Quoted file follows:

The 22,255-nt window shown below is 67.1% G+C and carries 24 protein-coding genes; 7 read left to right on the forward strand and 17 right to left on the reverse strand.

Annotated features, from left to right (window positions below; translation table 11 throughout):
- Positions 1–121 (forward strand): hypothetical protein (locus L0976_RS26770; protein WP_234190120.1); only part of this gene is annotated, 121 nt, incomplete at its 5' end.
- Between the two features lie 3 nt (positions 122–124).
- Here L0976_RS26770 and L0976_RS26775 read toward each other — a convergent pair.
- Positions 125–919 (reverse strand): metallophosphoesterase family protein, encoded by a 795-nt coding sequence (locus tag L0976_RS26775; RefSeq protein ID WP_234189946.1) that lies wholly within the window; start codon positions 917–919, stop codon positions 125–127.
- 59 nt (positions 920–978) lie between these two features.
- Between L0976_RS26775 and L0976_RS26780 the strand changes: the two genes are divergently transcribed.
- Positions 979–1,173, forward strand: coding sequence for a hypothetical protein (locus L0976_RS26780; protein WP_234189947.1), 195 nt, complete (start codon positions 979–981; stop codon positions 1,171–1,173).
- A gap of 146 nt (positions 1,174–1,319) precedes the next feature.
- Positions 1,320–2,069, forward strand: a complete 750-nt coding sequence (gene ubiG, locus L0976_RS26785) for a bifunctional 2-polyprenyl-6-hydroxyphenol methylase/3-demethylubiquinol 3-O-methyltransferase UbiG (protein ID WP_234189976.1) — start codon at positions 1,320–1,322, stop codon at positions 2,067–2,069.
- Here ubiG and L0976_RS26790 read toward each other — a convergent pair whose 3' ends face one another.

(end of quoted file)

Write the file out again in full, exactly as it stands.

The 22,255-nt window shown below is 67.1% G+C and carries 24 protein-coding genes; 7 read left to right on the forward strand and 17 right to left on the reverse strand.

Annotated features, from left to right (window positions below; translation table 11 throughout):
- Positions 1–121 (forward strand): hypothetical protein (locus L0976_RS26770; protein WP_234190120.1); only part of this gene is annotated, 121 nt, incomplete at its 5' end.
- Between the two features lie 3 nt (positions 122–124).
- Here L0976_RS26770 and L0976_RS26775 read toward each other — a convergent pair.
- Positions 125–919 (reverse strand): metallophosphoesterase family protein, encoded by a 795-nt coding sequence (locus tag L0976_RS26775; RefSeq protein ID WP_234189946.1) that lies wholly within the window; start codon positions 917–919, stop codon positions 125–127.
- 59 nt (positions 920–978) lie between these two features.
- Between L0976_RS26775 and L0976_RS26780 the strand changes: the two genes are divergently transcribed.
- Positions 979–1,173, forward strand: coding sequence for a hypothetical protein (locus L0976_RS26780; protein WP_234189947.1), 195 nt, complete (start codon positions 979–981; stop codon positions 1,171–1,173).
- A gap of 146 nt (positions 1,174–1,319) precedes the next feature.
- Positions 1,320–2,069, forward strand: a complete 750-nt coding sequence (gene ubiG, locus L0976_RS26785) for a bifunctional 2-polyprenyl-6-hydroxyphenol methylase/3-demethylubiquinol 3-O-methyltransferase UbiG (protein ID WP_234189976.1) — start codon at positions 1,320–1,322, stop codon at positions 2,067–2,069.
- Here ubiG and L0976_RS26790 read toward each other — a convergent pair whose 3' ends face one another.